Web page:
The West Virginia Governor’s Highway Safety Program reminds drivers: Using your cell phone while driving is illegal
CHARLESTON, WV – The West Virginia Governor’s Highway Safety Program (GHSP) is partnering with the U.S. Department of Transportation’s National Highway Traffic Safety Administration (NHTSA) to share the message about the dangers and consequences of texting and distracted driving. This annual campaign is part of NHTSA’s national distracted driving high-visibility enforcement effort. The GHSP is partnering with law enforcement agencies statewide throughout the month of April to remind drivers that using your cell phone while driving is not only dangerous, it is illegal in West Virginia. West Virginia’s high-visibility enforcement effort will begin April 1 but will kick into high gear with Connect to Disconnect (C2D), a 4-hour national distracted driving enforcement and awareness initiative coordinated by state Highway Safety Offices and law enforcement agencies across the country. This initiative will take place on April 8, 2021, with multiple agencies conducting high-visibility enforcement in the same timeframe. The goals of C2D and the high-visibility enforcement period are to demonstrate a nationwide commitment to enforcing cell phone and texting bans, and to reduce traffic crashes caused by distracted drivers, ultimately preventing injuries and deaths associated with cell phone use and texting while driving. “As they say, plain talk is easily understood, so I’m going to be blunt: Driving while looking at your cell phone is as dangerous as driving while impaired by alcohol or drugs,” said Bob Tipton, GHSP Director. “Did you know that when you send or read a text message, you take your eyes off the road for approximately five seconds? Traveling at 55 miles per hour, that's like driving the length of a football field--blindfolded. No text or call is worth killing yourself or someone else.” “Texting, messaging on social media, watching videos, or checking your phone for directions while driving is simply not safe. Those behaviors put not only the driver, but everyone on the road at risk, including other drivers, motorcyclists, bicyclists, and pedestrians,” continued Tipton. According to NHTSA, between 2012 and 2019, 26,004 people died in crashes involving a distracted driver. While fatalities from motor vehicle crashes decreased slightly from 2018, distraction-related fatalities increased by 10%. NHTSA also reported that the number of deaths linked to driver distraction was 3,142 nationwide or almost 9% of all fatalities in 2019. This represents a 10% increase over the year 2018, or 284 more fatalities. The distraction figure was the largest increase in causes of traffic deaths reported for 2019. Violating West Virginia’s distracted driving laws can be costly. The fine for the first offense of using a cell phone while driving in West Virginia is $100 plus court costs. The second offense carries a fine of $200 and court costs. The consequences of a third offense and subsequent offenses are a $300 fine and court costs plus demerit points being applied to the driver’s license record. “West Virginians need to get the message that using your cell phone while driving is not only dangerous, it is illegal in West Virginia. We want drivers to focus on the most important tasks: hands on the wheel and eyes on the road,” Tipton concluded. Drive Safe Every Trip The GHSP and NHTSA urge drivers to put their phones away when behind the wheel. If you need to text, pull over and do not drive while doing so. If you are the driver, follow these steps for a safe driving experience:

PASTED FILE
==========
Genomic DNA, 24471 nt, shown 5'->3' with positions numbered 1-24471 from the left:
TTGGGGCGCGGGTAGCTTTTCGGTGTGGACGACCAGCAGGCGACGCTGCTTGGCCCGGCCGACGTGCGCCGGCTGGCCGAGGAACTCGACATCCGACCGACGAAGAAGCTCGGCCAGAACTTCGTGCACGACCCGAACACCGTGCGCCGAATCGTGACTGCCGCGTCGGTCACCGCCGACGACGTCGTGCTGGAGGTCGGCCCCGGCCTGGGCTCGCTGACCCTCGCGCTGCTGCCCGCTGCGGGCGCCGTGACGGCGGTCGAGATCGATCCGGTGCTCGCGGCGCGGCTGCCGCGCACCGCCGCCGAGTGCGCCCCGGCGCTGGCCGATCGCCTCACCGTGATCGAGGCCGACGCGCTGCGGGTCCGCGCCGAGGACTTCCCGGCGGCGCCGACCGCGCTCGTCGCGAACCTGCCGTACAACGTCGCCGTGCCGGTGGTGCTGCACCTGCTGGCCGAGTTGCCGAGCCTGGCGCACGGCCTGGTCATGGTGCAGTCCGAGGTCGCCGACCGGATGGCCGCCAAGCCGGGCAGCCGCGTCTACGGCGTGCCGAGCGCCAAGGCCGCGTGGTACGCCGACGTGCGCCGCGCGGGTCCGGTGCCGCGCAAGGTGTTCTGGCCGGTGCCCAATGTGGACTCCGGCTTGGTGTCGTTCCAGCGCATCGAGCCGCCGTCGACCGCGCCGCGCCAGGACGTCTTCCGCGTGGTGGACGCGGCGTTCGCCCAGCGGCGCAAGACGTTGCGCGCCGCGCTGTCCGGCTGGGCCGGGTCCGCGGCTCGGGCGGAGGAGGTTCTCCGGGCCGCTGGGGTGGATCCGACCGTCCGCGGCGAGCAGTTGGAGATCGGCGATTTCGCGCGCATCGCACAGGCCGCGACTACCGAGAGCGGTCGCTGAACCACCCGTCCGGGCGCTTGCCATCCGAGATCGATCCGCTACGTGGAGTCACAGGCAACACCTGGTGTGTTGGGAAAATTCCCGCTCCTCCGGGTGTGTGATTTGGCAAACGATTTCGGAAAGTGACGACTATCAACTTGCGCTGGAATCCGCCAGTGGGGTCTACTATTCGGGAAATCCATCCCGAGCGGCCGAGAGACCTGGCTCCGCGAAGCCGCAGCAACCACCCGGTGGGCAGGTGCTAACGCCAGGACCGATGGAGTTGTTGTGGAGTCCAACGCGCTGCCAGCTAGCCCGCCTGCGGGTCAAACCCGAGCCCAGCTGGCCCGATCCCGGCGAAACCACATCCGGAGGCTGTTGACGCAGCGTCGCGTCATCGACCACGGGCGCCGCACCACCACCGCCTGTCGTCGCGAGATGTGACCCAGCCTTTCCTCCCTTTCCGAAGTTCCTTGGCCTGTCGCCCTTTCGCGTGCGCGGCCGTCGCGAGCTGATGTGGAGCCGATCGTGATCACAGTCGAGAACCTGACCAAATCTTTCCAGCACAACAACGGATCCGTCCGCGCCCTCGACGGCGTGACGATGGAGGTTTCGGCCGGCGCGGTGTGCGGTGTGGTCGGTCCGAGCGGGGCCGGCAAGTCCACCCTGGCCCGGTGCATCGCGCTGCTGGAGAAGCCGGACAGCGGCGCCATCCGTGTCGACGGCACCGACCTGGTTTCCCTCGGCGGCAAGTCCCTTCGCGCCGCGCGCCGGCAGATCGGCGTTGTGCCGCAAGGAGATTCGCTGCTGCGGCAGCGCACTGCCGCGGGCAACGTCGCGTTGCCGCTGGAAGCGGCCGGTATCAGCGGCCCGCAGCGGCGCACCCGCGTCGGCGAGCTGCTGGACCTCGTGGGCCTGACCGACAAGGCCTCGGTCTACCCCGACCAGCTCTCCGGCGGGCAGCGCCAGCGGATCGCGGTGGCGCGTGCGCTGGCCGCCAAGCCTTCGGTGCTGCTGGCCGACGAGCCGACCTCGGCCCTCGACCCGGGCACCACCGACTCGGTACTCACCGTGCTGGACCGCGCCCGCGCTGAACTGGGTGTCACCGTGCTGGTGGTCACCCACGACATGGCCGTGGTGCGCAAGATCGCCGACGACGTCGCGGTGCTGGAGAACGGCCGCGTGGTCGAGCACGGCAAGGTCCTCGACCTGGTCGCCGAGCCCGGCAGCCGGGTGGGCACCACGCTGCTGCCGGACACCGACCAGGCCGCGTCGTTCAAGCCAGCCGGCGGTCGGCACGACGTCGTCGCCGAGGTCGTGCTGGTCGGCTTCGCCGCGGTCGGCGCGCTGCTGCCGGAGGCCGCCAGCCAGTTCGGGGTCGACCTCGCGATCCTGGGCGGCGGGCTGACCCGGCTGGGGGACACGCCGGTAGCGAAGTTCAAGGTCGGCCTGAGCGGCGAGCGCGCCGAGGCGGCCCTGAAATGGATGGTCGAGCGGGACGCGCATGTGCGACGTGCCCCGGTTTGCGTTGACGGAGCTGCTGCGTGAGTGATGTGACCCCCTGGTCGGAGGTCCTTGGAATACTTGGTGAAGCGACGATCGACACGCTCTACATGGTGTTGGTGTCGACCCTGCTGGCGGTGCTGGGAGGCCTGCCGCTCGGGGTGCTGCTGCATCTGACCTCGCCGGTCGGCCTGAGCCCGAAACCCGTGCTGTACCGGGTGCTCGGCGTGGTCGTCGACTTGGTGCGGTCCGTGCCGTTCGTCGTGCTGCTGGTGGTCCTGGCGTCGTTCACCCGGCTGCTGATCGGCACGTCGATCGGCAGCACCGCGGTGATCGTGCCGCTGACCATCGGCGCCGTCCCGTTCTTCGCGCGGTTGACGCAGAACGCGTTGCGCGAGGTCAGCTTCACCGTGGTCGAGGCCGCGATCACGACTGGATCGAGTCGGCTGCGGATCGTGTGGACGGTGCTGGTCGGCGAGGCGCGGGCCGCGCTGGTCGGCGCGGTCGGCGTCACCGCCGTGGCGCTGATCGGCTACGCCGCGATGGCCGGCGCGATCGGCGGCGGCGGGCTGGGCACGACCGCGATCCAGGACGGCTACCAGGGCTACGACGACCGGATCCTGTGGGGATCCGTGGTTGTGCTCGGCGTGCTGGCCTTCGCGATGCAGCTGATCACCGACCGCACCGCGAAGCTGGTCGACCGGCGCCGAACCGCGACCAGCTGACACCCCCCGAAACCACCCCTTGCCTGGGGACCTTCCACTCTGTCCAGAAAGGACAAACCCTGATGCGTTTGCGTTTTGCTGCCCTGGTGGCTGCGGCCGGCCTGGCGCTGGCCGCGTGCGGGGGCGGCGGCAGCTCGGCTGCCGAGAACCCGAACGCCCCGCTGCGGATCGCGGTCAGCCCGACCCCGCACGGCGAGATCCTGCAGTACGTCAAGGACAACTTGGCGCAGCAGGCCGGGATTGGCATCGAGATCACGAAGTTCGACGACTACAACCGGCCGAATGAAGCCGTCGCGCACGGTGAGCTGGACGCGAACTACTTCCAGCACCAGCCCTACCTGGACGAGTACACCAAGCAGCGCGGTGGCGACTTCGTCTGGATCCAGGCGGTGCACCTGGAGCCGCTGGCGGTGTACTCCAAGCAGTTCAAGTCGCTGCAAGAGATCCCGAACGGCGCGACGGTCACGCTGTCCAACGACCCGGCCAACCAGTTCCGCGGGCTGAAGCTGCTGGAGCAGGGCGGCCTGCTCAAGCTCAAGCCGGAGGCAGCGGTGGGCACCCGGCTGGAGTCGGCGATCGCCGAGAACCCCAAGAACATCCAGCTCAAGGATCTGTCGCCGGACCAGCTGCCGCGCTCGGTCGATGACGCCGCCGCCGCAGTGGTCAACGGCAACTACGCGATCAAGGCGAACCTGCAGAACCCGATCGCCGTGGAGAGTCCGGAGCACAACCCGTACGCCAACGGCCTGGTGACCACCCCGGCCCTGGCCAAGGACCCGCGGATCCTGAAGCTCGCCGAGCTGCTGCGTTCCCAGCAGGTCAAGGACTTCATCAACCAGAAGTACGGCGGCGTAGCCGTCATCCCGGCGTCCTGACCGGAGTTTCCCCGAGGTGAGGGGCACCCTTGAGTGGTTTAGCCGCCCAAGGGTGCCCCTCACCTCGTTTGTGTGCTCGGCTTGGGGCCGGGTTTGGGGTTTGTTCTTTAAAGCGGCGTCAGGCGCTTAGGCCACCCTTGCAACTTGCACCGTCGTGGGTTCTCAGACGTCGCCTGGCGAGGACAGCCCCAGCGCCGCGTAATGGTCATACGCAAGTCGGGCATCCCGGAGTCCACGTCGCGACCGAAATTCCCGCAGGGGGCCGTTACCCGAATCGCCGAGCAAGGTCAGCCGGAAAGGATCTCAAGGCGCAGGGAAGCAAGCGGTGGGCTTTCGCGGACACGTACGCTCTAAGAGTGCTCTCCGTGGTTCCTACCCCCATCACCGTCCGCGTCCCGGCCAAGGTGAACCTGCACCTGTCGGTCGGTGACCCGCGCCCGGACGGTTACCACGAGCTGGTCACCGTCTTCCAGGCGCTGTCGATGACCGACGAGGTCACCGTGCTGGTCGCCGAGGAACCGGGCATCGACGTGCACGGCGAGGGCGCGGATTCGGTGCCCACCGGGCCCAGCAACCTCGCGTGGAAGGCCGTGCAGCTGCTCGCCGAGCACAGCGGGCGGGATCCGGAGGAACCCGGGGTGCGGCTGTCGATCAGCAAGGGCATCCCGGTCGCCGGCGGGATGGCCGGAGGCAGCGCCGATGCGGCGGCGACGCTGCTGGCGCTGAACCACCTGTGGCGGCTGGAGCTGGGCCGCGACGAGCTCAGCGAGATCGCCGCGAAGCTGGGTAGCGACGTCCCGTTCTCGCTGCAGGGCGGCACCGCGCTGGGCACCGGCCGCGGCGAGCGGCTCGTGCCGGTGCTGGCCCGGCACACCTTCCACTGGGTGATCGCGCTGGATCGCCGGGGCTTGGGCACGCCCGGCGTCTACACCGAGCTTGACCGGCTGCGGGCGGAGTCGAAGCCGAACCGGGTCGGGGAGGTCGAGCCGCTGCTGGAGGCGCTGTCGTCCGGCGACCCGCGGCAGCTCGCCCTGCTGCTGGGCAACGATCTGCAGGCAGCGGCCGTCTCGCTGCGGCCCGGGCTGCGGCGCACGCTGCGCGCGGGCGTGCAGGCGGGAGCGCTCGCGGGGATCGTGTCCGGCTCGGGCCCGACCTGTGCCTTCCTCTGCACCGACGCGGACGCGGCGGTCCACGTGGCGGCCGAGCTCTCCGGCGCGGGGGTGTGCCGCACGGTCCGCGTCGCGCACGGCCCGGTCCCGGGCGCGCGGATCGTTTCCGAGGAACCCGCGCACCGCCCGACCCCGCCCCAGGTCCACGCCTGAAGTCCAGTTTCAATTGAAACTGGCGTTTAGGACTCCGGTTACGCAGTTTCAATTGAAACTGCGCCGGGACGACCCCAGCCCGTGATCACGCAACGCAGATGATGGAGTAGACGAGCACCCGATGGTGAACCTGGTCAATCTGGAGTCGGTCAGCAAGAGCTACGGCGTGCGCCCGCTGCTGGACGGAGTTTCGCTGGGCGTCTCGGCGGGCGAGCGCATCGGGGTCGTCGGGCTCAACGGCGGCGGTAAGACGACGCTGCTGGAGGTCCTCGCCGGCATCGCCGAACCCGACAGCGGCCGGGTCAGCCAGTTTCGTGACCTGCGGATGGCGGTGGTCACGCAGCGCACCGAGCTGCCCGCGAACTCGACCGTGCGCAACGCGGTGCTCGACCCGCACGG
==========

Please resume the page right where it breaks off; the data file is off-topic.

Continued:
No text or post is worth ruining someone’s day — or taking a life. For more information, visit www.nhtsa.gov/campaign/distracted-driving. For more information about the West Virginia Governor’s Highway Safety Program, visit www.dmv.wv.gov/ghsp or call 304-926-2509.
- If you are expecting a text message or need to send one, pull over and park your car in a safe location. Once you are safely off the road and parked, it is safe to text.
- Ask your passenger to be your “designated texter.” Allow them access to your phone to respond to calls or messages.
- Do not engage in social media scrolling or messaging while driving.
- Cell phone use is habit-forming. Struggling to not text and drive? Activate your phone’s “Do Not Disturb” feature, or put your phone in the trunk, glove box, or back seat of your vehicle until you arrive at your destination.